Erik Hougaard: 35:45 So I think that’s the most, I really like it and what I’m doing and lots of other people are doing right now is of course that we’re either, it’s already there or we can only adding our IP to AppSource to make it available this way. This is only gonna accelerate just like the, the app store has done on, on most platforms.

    Mary Jo Foley: 36:16 Right, exactly. We won’t bring up the ones where it has not been great. Well thank you so much for doing this chat with me, Erik. I think it’s really great to have somebody who’s an expert on Business Central and Dynamics to join in and very much appreciated.

    Erik Hougaard: 36:32 Thanks for having me.

    Mary Jo Foley: 36:33 You’re welcome. So we’re gonna make this chat available very soon in audio form and the full transcript. Just go to Petri.com and about. I’ll be posting the information on Petri and that will be your signal listeners to send in any questions you might want to ask before we do the chat. All you have to do is go to the MJFChat area in the forums on petri.com and submit your questions there. And in the meantime, if you or someone you know might be a good guest for an MJF chat, please do not hesitate to drop me a note. My contact information is available on Petri. Thanks again.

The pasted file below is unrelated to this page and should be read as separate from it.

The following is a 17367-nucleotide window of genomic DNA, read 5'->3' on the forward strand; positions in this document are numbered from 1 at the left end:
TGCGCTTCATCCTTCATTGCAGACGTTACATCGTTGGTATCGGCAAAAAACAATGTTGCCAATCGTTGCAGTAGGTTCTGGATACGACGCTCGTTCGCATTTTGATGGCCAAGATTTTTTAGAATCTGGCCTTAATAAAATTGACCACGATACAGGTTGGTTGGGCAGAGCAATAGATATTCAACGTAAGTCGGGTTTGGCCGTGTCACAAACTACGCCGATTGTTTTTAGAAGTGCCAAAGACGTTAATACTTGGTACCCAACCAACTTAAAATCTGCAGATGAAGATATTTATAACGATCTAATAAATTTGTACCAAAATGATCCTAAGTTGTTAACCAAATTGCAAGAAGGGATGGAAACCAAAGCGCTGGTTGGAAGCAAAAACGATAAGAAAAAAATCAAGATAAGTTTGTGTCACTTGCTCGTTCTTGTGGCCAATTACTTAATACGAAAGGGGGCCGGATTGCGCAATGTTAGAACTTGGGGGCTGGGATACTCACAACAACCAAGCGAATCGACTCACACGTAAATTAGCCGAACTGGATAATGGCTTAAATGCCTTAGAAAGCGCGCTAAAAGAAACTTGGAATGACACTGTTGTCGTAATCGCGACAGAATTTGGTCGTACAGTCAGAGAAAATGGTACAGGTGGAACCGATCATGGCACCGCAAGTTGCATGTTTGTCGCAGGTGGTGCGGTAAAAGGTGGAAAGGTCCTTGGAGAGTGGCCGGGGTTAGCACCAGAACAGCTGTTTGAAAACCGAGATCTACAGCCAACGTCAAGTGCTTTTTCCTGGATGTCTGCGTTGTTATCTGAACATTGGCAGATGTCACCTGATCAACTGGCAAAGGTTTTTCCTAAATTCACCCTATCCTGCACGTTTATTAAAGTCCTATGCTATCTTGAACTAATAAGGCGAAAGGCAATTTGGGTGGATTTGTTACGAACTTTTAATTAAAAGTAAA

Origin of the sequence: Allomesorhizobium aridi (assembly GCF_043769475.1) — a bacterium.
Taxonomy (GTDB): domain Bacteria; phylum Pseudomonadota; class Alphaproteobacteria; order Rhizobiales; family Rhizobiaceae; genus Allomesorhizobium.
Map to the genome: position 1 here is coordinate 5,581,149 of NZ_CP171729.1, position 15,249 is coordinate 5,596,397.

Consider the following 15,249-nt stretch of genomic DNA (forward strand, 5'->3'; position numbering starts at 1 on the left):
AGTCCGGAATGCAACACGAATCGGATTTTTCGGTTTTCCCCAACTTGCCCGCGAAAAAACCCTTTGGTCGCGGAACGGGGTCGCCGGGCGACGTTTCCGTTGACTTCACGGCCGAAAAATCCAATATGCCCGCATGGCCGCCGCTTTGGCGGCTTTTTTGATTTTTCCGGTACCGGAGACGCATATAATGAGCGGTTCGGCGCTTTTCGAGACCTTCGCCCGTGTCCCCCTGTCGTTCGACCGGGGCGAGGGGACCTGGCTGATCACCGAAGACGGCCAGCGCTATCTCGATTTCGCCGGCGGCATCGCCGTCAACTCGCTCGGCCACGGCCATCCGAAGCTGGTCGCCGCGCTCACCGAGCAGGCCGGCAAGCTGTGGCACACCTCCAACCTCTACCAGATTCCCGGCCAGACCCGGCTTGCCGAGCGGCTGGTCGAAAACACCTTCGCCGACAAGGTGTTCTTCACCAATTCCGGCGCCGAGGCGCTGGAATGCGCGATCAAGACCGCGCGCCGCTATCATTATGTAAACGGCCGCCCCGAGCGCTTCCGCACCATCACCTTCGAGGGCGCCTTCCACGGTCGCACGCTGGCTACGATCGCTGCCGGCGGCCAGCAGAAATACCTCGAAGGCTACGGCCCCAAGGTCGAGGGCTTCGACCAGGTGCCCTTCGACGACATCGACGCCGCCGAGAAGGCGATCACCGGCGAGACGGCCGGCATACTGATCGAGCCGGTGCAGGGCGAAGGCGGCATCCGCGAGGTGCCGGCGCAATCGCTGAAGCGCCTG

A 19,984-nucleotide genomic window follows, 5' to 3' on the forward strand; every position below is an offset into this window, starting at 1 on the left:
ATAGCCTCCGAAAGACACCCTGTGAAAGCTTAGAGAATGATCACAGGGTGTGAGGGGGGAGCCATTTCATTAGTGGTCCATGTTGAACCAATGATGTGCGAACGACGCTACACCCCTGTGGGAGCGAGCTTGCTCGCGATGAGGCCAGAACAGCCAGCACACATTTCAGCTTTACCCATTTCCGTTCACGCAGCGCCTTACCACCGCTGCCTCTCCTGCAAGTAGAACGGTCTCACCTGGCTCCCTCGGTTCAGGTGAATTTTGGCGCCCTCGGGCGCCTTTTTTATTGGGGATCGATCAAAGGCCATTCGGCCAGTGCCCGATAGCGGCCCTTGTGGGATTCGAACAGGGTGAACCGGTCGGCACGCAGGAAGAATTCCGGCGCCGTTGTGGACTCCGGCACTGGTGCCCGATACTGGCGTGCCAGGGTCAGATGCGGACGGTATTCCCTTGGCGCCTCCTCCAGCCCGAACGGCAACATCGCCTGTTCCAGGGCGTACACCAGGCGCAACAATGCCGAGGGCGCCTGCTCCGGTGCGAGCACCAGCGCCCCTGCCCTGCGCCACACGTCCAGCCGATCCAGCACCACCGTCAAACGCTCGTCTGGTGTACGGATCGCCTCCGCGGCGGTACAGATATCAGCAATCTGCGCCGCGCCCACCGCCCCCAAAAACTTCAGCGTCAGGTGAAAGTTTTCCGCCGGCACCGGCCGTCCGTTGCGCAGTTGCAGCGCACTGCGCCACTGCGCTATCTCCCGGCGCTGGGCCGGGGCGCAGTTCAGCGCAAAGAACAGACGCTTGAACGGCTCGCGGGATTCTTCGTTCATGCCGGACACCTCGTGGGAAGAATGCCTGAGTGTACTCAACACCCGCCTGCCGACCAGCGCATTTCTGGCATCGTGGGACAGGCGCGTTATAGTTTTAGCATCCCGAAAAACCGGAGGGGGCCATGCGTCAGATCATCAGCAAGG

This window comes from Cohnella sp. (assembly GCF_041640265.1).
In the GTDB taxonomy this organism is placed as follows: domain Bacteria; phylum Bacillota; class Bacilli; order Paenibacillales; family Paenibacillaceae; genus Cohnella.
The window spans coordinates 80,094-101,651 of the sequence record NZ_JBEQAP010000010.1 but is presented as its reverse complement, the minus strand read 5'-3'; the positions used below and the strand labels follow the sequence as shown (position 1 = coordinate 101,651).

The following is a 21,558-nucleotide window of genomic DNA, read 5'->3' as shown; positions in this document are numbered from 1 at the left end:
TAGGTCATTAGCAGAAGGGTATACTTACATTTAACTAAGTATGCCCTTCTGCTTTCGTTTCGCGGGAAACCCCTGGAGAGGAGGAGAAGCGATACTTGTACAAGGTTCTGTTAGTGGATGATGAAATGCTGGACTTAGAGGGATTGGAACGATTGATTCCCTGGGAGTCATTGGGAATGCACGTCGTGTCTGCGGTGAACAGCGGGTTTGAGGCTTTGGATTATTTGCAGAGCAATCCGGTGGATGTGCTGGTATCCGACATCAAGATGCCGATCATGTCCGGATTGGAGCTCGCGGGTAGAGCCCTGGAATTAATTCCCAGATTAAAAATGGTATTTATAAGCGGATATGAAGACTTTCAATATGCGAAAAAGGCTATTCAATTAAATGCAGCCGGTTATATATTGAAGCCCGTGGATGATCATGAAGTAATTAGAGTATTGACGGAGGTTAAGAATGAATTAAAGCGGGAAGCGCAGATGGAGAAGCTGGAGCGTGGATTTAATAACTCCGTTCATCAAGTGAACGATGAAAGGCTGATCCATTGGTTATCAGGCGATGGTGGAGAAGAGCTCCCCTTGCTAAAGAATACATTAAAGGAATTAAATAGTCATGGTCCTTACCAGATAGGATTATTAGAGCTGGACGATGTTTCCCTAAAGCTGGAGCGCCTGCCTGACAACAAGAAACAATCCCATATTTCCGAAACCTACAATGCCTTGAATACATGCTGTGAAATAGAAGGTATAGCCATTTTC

• This reply was modified 2 weeks ago by Brad Sams Brad Sams.